What you lose when you lose your dog? – RIP Kaali

Kaalu dog with blog
When you lose your dog

I believe in a heaven I’ll never enter.
Yes, I believe in a heaven for all dogdom
where my dog waits for my arrival
waving his fan-like tail in friendship.

~Pablo Neruda, My dog has died

On the eve of Ruskin Bond’s birthday, Kaalicharan died.  14 winters young, she exhaled for the very last time, late last night. She didn’t push the daisies or kick the bucket but died. No euphemism can conjure, conceal or cure this pain.

Far off in the bleakness of a summer night in Delhi, I heard her last cries – the muffled barks, so unlike her. And the clock hasn’t been normal since. The cruel hours wouldn’t just pass. It is all quiet in the cold cellars of my heart. And once every few seconds, pain plays a cacophony I can’t bear.

When you lose your dog…the outside world moves on as if nothing happened.

With a calm indifference, the pines and the berries, and the gurgling Gola river were all the same as Kaalicharan was laid to rest near Rusty’s shrine. The twin rosebuds from Rusty’s resting place caressing the wind to greet her little sister. The cruel hands of May, took in turns, both my furry friends.

And everyone keeps reminding me of the long happy life Kaali led. They say that I of all people, the Dog with Blog guy should know how to handle this grief. But I know no better. It feels as if my life force, the elixir has left me. Like mercury in May, this pain in my throat shoots up to the center of my head and wouldn’t just die.

when you lose your dog
RIP Kaalicharan

14 years, truly is a remarkable life span for a huge mountain dog-like Kaali. But why it can’t be 30, wasn’t there a dog who lived that long? What do you lose when you lose your dog to death? Is it just your composure or an entire childhood melting away like an ice cream scoop in the midday sun?

I don’t have pictures from Kaali’s pup days when my father rescued her from a garage. Her proud dark face with a snow-white French cut looked at everything around cautiously.  How I hid her in my denim jacket as we came downhill. How she looked at the sun, unflinchingly. How she saw me through my heartbreak, unlike those who promised they’d stay but never did.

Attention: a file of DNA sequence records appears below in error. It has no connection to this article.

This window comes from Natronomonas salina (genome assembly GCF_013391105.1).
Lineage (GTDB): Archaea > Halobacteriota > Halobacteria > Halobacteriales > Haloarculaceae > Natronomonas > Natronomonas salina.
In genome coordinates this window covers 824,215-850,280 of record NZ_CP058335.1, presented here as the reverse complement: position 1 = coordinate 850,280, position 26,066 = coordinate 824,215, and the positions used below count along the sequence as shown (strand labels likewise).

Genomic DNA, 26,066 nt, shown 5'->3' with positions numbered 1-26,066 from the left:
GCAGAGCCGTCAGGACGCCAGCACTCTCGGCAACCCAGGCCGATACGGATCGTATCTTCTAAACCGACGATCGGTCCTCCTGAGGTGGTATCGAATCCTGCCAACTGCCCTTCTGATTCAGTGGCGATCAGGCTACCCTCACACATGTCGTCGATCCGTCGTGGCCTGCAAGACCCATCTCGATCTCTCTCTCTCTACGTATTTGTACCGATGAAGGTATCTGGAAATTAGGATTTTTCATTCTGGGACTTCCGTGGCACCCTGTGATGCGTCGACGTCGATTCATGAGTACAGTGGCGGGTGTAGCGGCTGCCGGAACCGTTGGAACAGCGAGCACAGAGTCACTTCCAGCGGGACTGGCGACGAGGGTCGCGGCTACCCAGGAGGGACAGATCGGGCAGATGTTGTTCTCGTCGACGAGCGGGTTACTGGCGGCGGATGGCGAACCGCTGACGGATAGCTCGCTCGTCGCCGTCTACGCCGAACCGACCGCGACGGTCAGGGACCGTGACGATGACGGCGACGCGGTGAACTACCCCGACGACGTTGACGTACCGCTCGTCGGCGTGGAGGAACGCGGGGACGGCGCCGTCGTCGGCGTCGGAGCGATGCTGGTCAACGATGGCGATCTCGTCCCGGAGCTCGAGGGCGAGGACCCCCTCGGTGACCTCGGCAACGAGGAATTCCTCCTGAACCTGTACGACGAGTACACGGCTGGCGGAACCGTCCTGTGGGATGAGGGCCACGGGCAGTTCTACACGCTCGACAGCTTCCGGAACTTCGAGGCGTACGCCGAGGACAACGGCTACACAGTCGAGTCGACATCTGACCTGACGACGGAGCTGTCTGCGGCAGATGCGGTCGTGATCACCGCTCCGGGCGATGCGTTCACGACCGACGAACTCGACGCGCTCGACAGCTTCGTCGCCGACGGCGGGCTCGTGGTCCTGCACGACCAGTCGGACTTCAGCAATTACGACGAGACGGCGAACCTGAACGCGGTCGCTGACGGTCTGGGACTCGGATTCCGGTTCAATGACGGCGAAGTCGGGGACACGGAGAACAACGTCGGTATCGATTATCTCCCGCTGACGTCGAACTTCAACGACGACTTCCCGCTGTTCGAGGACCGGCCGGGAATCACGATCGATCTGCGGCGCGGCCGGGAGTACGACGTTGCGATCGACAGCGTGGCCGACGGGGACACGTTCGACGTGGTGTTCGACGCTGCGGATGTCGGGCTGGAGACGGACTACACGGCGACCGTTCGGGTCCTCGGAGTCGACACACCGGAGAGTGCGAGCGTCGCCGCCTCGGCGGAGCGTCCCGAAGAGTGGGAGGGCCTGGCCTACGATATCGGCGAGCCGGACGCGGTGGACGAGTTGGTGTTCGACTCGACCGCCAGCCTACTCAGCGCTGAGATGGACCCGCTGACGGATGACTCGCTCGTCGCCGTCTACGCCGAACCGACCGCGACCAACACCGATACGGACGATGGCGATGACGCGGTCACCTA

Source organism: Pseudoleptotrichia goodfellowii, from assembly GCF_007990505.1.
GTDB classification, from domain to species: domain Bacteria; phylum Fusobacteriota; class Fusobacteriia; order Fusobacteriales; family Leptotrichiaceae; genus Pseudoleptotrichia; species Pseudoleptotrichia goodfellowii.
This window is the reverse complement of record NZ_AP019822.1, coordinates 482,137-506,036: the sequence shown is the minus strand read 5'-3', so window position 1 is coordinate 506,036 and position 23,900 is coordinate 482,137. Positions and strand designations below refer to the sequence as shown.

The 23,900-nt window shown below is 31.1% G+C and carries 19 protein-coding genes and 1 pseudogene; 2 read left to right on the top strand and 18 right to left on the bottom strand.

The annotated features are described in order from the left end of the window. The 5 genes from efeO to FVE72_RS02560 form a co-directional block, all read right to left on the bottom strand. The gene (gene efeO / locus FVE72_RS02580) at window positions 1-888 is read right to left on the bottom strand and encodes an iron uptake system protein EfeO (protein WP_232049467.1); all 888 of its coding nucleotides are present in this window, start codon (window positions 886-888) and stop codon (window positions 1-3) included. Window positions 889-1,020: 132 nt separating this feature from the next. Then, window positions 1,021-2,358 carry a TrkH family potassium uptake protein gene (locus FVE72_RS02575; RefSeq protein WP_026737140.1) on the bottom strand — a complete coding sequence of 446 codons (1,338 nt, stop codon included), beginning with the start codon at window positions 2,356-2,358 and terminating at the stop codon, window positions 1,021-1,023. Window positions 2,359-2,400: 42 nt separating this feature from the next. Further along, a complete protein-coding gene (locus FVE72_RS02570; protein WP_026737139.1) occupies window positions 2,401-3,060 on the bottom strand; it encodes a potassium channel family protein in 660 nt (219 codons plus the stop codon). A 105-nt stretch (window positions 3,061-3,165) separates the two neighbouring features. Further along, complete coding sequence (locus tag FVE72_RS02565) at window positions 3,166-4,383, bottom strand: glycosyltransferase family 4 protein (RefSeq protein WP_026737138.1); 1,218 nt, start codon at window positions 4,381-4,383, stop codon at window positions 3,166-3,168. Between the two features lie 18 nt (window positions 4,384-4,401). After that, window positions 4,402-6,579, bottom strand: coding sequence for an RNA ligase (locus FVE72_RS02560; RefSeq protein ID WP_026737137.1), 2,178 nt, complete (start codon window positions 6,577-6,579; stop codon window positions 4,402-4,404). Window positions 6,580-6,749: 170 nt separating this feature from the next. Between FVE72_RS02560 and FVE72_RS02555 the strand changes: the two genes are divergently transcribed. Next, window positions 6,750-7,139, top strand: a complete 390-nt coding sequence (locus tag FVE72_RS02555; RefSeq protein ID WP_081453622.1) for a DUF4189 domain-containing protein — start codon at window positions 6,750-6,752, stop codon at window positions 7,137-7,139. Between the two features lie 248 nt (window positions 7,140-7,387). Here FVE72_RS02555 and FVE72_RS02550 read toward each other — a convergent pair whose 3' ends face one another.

Unlike the world and worldly common sense, a dog’s happiness isn’t defined by square feet. Not measured in spoons or bowls but even a tennis ball is happiness. So often, she would come running and throw herself at the freshly mowed grass and if you happened to be sprawled on the lawn reading Bond or Bukowski, you’d feel her bear weight on your limbs or back. Ain’t no massage like that! 

Over the seasons, her eyes turned from the honey shade to a cloudy vacuum and I could no longer see myself in them. No, she wasn’t blind but the signs were telling. Age and all the ailments it brings. Yet, she remained a hermit.

When you lose your dog, the one who has seen you mature (or not) from your childhood fancies, you lose the scale that pits you to reality and relevance. You lose the glue that bound everything for you.

And now I see her coal-black fur everywhere, as if looking for me- winter coats, books shelves, TV rack…maybe if I could just collect enough of it, Kaalicharan would come to life.

Kaali, I wish there was a secret frequency I could call you at and you’d come. But no matter how many times I give voice to your names Kaalu, Kaali, Kaalicharan, please?… I know you’d never return. Your paws would not come dancing to where your lad stands now. Alone. In dead silence. 

Himalayan mastiff dog and vet
People from all over the world called a friend in Kaalicharan, be it Virve in Sweden, Virginia in Greece or Cathie in Canada, the Himalayan scent called them all.

She always loved me, even when I didn’t deserve it. And she loved me more than I’ve ever managed to love myself.

I wish I could have been a better boy to the wonderful friend that she was. Pulled poles apart in this grist mill called life, I saw her way less than I should have. With choked tears as I think about her at this moment, I can smell her coffee bean breaths, her glistening black fur, like that of a stallion. My own private dire-wolf.

Why do we always learn a little too late?

Love at the end of all things should be like this. Like how a dog loves you. You may be lost to the world’s design, little goals, planning that blueprint for life while standing patiently, the dog waits for nothing or no one but you.